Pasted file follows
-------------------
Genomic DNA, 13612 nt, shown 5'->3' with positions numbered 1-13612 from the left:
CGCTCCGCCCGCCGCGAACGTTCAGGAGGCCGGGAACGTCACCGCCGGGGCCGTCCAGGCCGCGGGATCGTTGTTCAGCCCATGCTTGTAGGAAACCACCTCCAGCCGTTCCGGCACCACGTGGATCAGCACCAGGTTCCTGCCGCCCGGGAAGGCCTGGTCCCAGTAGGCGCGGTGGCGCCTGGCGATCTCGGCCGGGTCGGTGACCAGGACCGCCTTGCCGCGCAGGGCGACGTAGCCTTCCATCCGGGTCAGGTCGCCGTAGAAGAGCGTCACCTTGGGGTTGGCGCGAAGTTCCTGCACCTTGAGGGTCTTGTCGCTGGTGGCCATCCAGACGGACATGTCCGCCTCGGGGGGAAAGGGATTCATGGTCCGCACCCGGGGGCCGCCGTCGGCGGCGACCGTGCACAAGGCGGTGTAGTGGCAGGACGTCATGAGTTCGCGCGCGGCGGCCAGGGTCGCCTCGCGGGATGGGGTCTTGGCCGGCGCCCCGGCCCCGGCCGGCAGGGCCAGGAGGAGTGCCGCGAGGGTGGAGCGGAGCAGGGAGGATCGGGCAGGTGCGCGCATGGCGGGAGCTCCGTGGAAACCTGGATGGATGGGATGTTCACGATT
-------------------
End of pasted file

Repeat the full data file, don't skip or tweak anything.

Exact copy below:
Genomic DNA, 13612 nt, shown 5'->3' with positions numbered 1-13612 from the left:
CGCTCCGCCCGCCGCGAACGTTCAGGAGGCCGGGAACGTCACCGCCGGGGCCGTCCAGGCCGCGGGATCGTTGTTCAGCCCATGCTTGTAGGAAACCACCTCCAGCCGTTCCGGCACCACGTGGATCAGCACCAGGTTCCTGCCGCCCGGGAAGGCCTGGTCCCAGTAGGCGCGGTGGCGCCTGGCGATCTCGGCCGGGTCGGTGACCAGGACCGCCTTGCCGCGCAGGGCGACGTAGCCTTCCATCCGGGTCAGGTCGCCGTAGAAGAGCGTCACCTTGGGGTTGGCGCGAAGTTCCTGCACCTTGAGGGTCTTGTCGCTGGTGGCCATCCAGACGGACATGTCCGCCTCGGGGGGAAAGGGATTCATGGTCCGCACCCGGGGGCCGCCGTCGGCGGCGACCGTGCACAAGGCGGTGTAGTGGCAGGACGTCATGAGTTCGCGCGCGGCGGCCAGGGTCGCCTCGCGGGATGGGGTCTTGGCCGGCGCCCCGGCCCCGGCCGGCAGGGCCAGGAGGAGTGCCGCGAGGGTGGAGCGGAGCAGGGAGGATCGGGCAGGTGCGCGCATGGCGGGAGCTCCGTGGAAACCTGGATGGATGGGATGTTCACGATT